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How to Meditate


How to Meditate

We lower our stress levels, gain a greater understanding of our suffering, communicate better, increase our concentration, and are kinder to ourselves as we meditate. In our new mindful guide on how to meditate, we'll walk you through the basics. 

 What is meditiation ?

So what is the best way to learn to meditate? We learn to pay attention to the breath as it comes in and out in mindfulness meditation, and to note when the mind wanders away from this task. Returning to the breath strengthens the muscles of concentration and mindfulness.

When we focus on our breath, we are learning how to intentionally return to and live in the current moment—how to anchor ourselves in the here and now without judgment.

Mindfulness seems to be a straightforward concept—it requires discipline to exercise.
Indeed, Sharon Salzberg, a well-known meditation teacher, recalls how her first meditation experience taught her how easily the mind gets distracted by other things. 

How to Meditate

Meditation is both easier and more difficult than most people believe.
Read through these steps, make sure you're in a relaxing setting, set a timer, and give it a shot:

1) Sit down.
Look for a relaxing and peaceful spot to eat in.

2) Create a time limit.
If you're just getting started, setting aside a limited amount of time, such as five to ten minutes, can be beneficial.

3) Pay attention to the body.
You can sit in a chair with your feet on the floor, cross-legged, or kneel—any of these positions is acceptable.
Simply ensure that you are secure and in a position that you can maintain for an extended period of time.

4) Pay attention to the breathing.
Pay attention to the sensations of your breath as it enters and exits your body. 

5) Recognize where your thoughts have drifted.
Your mind will eventually flee the breath to drift to other things.
Simply return your attention to the breath when you notice your mind has wandered—in a few seconds, a minute, or five minutes.

6) Be gentle with your roaming thoughts.
Don't pass judgment over yourself or fret about the substance of the feelings you're having. Simply return.

7) Finish on a good note.
Raise your gaze softly when you're ready (if your eyes are closed, open them).
Take a minute to listen to the sounds surrounding you.
Take note about how the body is now feeling.
Take note of your feelings and opinions.

 Why You Have to learn meditation?

Although meditation isn't a panacea, it will help you build some much-needed breathing room in your life. Often what we need is a little encouragement to make positive decisions for ourselves, our children, and our neighborhoods. A little compassion, some kindness for yourself, and a quiet spot to sit are the most essential tools you can add to your meditation session.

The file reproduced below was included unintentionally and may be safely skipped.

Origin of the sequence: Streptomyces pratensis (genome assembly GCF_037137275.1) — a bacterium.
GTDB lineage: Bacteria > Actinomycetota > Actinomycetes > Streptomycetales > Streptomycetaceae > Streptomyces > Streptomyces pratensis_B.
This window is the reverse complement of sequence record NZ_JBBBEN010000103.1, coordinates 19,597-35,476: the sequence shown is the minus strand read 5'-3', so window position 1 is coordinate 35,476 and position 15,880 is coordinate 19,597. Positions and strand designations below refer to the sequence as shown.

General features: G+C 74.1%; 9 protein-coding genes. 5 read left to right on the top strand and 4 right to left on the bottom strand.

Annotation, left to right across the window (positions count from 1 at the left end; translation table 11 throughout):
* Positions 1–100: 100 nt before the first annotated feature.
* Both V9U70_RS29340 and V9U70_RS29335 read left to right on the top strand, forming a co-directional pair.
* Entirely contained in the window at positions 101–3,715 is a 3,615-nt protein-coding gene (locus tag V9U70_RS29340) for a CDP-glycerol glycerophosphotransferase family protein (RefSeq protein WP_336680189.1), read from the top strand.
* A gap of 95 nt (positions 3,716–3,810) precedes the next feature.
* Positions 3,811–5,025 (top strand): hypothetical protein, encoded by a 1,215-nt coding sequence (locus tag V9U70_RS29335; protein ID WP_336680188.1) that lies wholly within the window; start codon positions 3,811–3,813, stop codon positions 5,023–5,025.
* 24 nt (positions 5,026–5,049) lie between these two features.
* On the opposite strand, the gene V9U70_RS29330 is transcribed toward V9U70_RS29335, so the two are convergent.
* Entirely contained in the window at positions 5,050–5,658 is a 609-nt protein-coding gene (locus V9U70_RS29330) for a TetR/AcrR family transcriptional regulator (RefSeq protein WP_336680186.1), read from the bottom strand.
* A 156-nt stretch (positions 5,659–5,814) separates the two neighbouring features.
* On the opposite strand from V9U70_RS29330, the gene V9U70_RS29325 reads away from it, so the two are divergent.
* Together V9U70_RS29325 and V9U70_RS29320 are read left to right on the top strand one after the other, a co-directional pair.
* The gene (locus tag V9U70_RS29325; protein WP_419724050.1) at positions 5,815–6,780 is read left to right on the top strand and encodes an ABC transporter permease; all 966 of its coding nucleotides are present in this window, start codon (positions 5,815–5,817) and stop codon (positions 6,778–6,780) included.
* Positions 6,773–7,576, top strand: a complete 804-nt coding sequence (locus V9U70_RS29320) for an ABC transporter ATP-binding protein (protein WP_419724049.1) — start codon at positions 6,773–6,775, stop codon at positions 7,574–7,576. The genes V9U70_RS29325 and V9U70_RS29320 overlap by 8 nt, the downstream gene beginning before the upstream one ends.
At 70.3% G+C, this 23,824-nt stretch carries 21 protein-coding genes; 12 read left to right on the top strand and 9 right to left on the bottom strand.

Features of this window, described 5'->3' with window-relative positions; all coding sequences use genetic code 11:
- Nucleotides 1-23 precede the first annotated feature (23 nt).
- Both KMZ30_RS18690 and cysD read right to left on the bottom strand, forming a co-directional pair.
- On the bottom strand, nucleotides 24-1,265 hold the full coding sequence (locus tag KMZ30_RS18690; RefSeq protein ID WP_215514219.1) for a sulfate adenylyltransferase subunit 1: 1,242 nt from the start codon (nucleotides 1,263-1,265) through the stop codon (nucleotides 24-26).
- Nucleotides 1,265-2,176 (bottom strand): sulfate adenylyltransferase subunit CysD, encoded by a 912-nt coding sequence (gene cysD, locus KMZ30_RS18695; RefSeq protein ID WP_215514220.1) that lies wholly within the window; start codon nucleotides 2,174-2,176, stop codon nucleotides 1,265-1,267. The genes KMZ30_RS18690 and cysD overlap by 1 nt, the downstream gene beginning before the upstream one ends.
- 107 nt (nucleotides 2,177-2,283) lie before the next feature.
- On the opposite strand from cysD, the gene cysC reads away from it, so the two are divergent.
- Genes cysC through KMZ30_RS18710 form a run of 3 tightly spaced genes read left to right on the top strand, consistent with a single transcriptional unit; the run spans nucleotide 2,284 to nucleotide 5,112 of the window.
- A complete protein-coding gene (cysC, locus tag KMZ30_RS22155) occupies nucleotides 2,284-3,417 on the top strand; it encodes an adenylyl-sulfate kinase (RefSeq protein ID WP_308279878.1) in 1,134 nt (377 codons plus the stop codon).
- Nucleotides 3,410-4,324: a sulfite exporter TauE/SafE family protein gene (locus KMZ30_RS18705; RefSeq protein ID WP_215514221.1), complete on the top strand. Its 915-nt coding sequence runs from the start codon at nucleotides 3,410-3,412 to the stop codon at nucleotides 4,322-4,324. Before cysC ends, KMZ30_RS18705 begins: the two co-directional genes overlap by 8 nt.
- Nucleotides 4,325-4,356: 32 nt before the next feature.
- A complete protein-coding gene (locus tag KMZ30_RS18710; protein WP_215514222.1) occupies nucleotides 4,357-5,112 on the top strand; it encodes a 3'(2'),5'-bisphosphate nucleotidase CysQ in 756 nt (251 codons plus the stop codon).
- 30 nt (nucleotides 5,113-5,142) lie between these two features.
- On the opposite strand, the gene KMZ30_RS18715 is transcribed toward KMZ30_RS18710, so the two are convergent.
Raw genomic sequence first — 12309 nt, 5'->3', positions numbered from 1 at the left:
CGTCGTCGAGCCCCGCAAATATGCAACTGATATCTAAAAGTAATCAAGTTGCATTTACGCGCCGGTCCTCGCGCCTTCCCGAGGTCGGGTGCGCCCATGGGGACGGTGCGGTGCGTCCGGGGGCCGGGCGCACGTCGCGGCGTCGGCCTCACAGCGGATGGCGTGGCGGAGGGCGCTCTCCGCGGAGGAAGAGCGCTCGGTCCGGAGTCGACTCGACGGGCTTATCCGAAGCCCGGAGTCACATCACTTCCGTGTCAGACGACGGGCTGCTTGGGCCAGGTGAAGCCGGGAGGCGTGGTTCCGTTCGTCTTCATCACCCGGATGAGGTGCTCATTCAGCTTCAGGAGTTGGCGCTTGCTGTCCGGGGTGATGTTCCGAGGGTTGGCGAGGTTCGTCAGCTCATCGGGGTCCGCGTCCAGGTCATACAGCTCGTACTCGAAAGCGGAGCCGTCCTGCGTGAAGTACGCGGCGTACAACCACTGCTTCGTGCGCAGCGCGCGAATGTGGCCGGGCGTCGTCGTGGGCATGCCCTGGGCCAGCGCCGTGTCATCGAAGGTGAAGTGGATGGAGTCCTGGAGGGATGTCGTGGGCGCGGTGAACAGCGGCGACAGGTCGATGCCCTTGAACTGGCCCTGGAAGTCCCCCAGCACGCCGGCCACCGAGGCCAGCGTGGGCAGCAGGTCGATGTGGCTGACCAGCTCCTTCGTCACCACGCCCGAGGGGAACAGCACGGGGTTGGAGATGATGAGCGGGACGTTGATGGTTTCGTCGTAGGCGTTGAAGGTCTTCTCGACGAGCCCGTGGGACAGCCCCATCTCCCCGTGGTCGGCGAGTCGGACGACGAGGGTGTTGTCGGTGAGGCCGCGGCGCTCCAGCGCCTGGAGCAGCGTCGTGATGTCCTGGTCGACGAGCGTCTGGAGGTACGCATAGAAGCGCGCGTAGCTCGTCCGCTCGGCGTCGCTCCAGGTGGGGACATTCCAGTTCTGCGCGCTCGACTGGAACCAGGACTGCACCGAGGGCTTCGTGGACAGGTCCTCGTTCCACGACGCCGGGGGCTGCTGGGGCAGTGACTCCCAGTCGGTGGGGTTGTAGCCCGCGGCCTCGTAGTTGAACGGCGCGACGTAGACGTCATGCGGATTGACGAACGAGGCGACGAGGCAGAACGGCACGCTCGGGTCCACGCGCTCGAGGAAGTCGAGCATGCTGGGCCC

We inject far-reaching and long-lasting benefits into our lives while we meditate.
Plus, you won't require any additional equipment or a costly membership.

The below are five compelling reasons to meditate:

  1. Recognizing your distress
  2. Reduce the fear.
  3. Improve your concentration by connecting better.
  4. Brain chatter can be minimized.

Meditation Tips and Techniques

We've covered simple breath meditation so far, but there are other mindfulness methods that use external objects like a sound in the room or something broader, like finding random items that come into your consciousness during an aimless wandering practice, to anchor our focus. Yet there is one thing that all of these activities have in common: we find that our minds are in control a lot of the time.That is correct. Usually, we have thoughts and then act. However, here are some helpful tactics to help you turn things up: https://www.themeditationlife.com/2021/03/open-soul-meditation-technique.html

 Some Basic Meditations

First and foremost, let's be clear: what we're striving for here is mindfulness, not some mystical mechanism that magically clears the mind of the countless and repetitive thoughts that explode and ping continuously in our heads. We're simply practicing taking our focus to our breath and then returning to it when our attention wanders.

  • Prepare to sit still for a few minutes by getting comfortable. You'll simply concentrate on your own normal inhaling and exhaling of air once you've done reading this.  
  • Concentrate on your breathing, What part of your body do you notice your breath the most? Do you have something in your stomach? Is there something in your nose? Maintain your concentration on your inhale and exhale.

  • For two minutes, focus on your breath. Inhale deeply, widening your abdomen, and then slowly exhale, lengthening your out-breath as your belly contracts.

Thank you for returning. What did you felt? How long did it take for your mind to stray from your breathing? Have you ever noticed how busy your mind was even when you weren't trying to think about something in particular? Until you came back to read this, did you find yourself getting wrapped up in your thoughts? We all have little stories going through our heads that we didn't want to have there. 

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